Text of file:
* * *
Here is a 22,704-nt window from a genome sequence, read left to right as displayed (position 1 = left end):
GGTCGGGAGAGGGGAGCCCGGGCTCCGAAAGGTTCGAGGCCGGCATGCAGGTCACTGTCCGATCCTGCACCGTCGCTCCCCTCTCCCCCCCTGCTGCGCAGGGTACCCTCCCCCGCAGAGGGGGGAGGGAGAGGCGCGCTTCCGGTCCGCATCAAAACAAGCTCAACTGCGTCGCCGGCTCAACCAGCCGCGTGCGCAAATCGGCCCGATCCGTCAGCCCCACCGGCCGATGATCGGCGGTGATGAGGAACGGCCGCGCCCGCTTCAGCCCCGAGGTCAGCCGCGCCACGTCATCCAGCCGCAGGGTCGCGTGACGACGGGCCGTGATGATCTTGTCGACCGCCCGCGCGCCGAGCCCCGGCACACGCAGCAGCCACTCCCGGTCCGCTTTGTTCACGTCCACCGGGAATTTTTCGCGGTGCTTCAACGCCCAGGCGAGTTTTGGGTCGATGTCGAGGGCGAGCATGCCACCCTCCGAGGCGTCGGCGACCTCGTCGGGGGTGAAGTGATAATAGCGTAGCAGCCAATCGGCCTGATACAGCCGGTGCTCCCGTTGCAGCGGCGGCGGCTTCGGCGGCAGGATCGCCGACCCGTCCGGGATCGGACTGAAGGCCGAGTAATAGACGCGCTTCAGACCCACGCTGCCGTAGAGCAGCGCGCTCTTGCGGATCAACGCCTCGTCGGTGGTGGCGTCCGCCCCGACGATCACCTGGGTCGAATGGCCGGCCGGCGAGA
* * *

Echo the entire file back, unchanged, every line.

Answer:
Here is a 22,704-nt window from a genome sequence, read left to right as displayed (position 1 = left end):
GGTCGGGAGAGGGGAGCCCGGGCTCCGAAAGGTTCGAGGCCGGCATGCAGGTCACTGTCCGATCCTGCACCGTCGCTCCCCTCTCCCCCCCTGCTGCGCAGGGTACCCTCCCCCGCAGAGGGGGGAGGGAGAGGCGCGCTTCCGGTCCGCATCAAAACAAGCTCAACTGCGTCGCCGGCTCAACCAGCCGCGTGCGCAAATCGGCCCGATCCGTCAGCCCCACCGGCCGATGATCGGCGGTGATGAGGAACGGCCGCGCCCGCTTCAGCCCCGAGGTCAGCCGCGCCACGTCATCCAGCCGCAGGGTCGCGTGACGACGGGCCGTGATGATCTTGTCGACCGCCCGCGCGCCGAGCCCCGGCACACGCAGCAGCCACTCCCGGTCCGCTTTGTTCACGTCCACCGGGAATTTTTCGCGGTGCTTCAACGCCCAGGCGAGTTTTGGGTCGATGTCGAGGGCGAGCATGCCACCCTCCGAGGCGTCGGCGACCTCGTCGGGGGTGAAGTGATAATAGCGTAGCAGCCAATCGGCCTGATACAGCCGGTGCTCCCGTTGCAGCGGCGGCGGCTTCGGCGGCAGGATCGCCGACCCGTCCGGGATCGGACTGAAGGCCGAGTAATAGACGCGCTTCAGACCCACGCTGCCGTAGAGCAGCGCGCTCTTGCGGATCAACGCCTCGTCGGTGGTGGCGTCCGCCCCGACGATCACCTGGGTCGAATGGCCGGCCGGCGAGA